Article Courtesy of The
By Chris Wille
Published May 29, 2018
Associations will buy club property to make recreational organization solvent
The Meadows Community Association has found a way to rescue the Meadows Country
Club from financial ruin while preserving the community’s valuable green space
and protecting the amenities the club provides residents.
The sports and recreation complex
consists of three 18-hole golf courses, tennis and fitness
centers, a pool and restaurants. The private, member-owned
country club has been hemorrhaging around $1 million
annually. Cost-cutting, reserve improvement and membership
drives have all fallen short.
Under the terms of a letter of intent signed Tuesday by the
country club and the community association, the association
will buy all of the club’s land and buildings for $6 million
and lease the property back to the club, for the first three
years at $10 annually.
“All the parties are working together to get this done,”
association vice president Marilyn Maleckas said.
In an email sent to Meadows residents — the more than
3,450 residences include garden homes, villas, condos and single-family
homes scattered across 1,650 acres — association president Claire Coyle
outlined the major provisions in the agreement, yet to be finalized but
expected to be signed in June.
• The club already owes the association $2.9 million after the association
purchased the club’s bank debt in March as an investment. The club will
repay that $2.9 million immediately upon closing the property sale. That
cuts the association’s cash outlay to $3.1 million.
• The association will pay the club the balance of the $6 million in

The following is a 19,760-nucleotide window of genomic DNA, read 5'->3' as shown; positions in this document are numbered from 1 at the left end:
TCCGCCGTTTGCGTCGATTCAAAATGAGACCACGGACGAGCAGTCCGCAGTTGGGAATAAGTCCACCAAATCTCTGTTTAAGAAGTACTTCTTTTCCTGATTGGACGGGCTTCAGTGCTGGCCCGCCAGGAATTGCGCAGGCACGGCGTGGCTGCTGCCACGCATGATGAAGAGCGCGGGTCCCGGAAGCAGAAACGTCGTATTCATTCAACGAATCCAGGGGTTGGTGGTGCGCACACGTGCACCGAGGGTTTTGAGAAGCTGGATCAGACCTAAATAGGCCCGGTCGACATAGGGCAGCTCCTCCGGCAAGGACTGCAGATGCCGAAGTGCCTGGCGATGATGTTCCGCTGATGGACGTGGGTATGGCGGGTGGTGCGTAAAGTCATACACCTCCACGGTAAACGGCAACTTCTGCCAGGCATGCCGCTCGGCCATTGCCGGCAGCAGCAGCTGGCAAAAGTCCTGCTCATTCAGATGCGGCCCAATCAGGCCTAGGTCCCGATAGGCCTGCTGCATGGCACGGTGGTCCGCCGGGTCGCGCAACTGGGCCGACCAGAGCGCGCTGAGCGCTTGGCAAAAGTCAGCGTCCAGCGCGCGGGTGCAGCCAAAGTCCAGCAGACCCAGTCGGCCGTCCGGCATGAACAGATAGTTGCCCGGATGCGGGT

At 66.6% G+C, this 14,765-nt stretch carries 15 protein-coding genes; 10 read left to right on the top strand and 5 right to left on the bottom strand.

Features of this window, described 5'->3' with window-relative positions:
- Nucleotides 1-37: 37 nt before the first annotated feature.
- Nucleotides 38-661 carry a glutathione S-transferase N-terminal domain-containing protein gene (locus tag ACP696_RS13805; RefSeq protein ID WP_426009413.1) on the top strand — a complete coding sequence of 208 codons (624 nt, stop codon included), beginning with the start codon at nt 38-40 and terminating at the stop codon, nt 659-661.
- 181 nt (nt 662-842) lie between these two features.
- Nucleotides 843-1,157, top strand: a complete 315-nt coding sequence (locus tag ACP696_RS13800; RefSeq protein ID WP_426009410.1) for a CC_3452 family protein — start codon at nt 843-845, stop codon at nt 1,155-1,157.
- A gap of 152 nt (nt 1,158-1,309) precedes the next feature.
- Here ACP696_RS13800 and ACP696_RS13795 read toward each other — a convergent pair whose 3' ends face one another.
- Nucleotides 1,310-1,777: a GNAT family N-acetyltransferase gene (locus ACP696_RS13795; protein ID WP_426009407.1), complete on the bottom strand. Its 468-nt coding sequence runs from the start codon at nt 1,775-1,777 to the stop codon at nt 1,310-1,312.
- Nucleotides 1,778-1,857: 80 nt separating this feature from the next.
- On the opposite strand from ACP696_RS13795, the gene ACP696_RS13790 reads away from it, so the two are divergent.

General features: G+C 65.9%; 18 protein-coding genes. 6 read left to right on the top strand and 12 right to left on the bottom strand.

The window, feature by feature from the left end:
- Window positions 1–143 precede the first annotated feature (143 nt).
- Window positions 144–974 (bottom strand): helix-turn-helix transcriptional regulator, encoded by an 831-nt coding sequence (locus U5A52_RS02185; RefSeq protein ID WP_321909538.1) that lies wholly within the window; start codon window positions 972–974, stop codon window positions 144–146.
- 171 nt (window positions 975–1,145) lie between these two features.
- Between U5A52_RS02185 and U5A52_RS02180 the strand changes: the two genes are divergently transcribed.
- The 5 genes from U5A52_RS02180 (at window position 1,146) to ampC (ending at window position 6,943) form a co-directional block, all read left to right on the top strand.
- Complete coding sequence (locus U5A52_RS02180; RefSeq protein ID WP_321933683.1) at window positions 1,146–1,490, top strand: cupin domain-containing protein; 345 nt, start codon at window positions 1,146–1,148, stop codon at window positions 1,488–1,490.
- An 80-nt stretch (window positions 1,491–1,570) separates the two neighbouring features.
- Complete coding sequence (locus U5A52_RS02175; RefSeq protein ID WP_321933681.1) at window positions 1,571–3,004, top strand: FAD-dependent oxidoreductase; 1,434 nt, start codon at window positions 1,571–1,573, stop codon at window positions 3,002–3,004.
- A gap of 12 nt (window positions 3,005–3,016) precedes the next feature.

agreed-upon increments in 2019 and 2020.
• The payment plan allows the association to make the purchase without a
mortgage while giving the club operational and improvement funds.
“Over the next month or so,” Coyle told residents, “we will be finalizing an
agreement for the purchase of the property and a lease agreement.”
In a January Herald-Tribune report that publicly divulged the Meadows
predicament, Coyle spoke of the potential pitfalls of failed negotiations
with the club: “For the community to succeed, we have to take charge of the
destiny of the country club. We can’t let it go to a hostile developer or go
into bankruptcy and lose control.”
In his message to club members, Gene Mercer, the president of the club’s
board of governors, presented similar information, including this statement:
“Please be assured, the club will continue to function as a private club
under its existing by-laws and will continue to be managed by Billy Casper
He did, however, revisit the idea of the development of some club land and
its application for rezoning, but cited unfavorable construction trends and
costs — concluding that a project would only generate “a greatly reduced
“We want to assure you,” he wrote to members, “that we have looked at this
situation from many angles and this strategic partnership is the best
solution to ensure that the goals of both the club and the community are
Coyle also mentioned future upgrades and development possibilities in one
statement: “It gives the MCA time to complete its Renaissance Plan for the
community before beginning any development.”
The multi-year Renaissance Plan, Maleckas explained, “represents the
upgrading and modernization of our community, including but not limited to
upgraded and redesigned entrances, new signage, as well as new lighting,
upgraded new landscaping, including around all of our lakes and ponds. This
modernization applies to our common areas in the community, as well as to
our residential and commercial properties. Enthusiasm is widespread amongst
our owners and condo associations.”
Regarding development, the Meadows did secure Sarasota County approval of a
request to have 32 acres of non-golf course land rezoned for residential
use. “Any new development that would take place in that rezoned area would
indeed be part of the Renaissance Plan,” Maleckas said.
Both Coyle and Mercer concluded their messages with identical promises of
forthcoming details on the Strategic Partnership:
“We know that this is a lot to digest and that you probably have many
questions. We plan to send out additional messages with details on various
parts of our plan over the coming days.”